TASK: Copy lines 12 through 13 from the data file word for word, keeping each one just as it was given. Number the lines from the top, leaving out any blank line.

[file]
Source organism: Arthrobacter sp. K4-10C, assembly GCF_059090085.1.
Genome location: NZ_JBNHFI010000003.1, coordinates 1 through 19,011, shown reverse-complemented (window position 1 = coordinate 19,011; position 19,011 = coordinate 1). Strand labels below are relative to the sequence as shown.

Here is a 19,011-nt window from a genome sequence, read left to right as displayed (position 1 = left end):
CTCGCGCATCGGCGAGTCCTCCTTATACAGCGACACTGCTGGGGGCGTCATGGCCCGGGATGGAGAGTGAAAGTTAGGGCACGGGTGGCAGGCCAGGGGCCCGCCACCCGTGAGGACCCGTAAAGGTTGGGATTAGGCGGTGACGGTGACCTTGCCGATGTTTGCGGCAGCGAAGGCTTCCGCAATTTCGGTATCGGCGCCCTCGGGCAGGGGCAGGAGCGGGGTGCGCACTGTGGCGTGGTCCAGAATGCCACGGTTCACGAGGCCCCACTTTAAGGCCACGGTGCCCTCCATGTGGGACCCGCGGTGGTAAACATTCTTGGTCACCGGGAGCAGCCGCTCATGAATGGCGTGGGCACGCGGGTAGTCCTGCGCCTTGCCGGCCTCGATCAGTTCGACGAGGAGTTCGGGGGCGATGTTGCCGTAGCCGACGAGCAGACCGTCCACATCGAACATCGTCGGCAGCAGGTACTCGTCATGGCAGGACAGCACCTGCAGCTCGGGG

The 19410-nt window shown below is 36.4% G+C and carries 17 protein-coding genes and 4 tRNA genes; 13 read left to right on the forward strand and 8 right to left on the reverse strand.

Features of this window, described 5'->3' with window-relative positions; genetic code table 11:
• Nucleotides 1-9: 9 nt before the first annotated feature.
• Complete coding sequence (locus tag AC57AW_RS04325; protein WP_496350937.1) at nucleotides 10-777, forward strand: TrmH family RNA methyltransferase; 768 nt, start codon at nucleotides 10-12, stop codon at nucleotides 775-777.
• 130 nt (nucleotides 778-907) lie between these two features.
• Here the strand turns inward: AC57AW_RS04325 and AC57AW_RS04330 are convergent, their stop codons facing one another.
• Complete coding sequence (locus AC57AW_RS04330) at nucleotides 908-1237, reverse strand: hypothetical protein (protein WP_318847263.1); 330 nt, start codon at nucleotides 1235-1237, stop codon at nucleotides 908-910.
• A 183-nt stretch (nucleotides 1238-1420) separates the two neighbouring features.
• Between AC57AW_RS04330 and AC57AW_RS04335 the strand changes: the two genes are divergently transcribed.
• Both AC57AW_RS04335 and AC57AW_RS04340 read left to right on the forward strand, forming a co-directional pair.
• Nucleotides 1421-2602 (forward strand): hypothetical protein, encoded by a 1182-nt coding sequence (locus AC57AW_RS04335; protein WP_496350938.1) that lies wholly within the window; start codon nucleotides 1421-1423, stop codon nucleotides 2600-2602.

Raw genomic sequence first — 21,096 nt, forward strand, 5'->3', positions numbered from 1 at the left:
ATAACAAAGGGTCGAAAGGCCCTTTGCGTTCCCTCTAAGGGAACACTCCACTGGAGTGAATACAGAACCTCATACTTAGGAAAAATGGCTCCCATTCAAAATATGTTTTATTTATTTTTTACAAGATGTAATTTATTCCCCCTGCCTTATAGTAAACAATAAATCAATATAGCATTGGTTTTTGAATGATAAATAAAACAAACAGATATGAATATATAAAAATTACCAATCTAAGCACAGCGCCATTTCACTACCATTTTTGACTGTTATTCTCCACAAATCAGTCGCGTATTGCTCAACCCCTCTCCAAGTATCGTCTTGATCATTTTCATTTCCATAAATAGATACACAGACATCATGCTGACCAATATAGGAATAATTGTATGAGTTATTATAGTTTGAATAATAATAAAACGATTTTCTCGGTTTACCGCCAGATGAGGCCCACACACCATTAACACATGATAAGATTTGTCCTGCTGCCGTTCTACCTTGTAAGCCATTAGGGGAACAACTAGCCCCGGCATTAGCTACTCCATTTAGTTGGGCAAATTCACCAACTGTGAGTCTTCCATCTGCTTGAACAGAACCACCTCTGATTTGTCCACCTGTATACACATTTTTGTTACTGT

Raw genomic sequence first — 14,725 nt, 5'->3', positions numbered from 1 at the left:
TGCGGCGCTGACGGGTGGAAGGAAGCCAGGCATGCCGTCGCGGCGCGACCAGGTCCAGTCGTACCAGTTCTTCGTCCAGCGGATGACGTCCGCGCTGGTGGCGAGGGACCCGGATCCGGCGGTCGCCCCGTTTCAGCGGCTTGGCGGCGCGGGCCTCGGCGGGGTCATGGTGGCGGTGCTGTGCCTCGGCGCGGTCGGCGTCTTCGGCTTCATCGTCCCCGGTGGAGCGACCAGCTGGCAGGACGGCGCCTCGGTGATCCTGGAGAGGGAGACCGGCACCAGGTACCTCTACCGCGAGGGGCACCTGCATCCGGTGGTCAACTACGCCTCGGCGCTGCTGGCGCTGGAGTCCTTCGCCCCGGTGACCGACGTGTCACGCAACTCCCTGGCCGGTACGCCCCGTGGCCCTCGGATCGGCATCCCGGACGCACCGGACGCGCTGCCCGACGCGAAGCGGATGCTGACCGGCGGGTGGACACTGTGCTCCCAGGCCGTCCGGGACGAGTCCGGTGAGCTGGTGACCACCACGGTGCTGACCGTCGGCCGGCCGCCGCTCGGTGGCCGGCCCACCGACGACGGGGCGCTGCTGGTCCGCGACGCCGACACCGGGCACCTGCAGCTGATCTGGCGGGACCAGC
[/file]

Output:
• A 183-nt stretch (nucleotides 1238-1420) separates the two neighbouring features.
• Between AC57AW_RS04330 and AC57AW_RS04335 the strand changes: the two genes are divergently transcribed.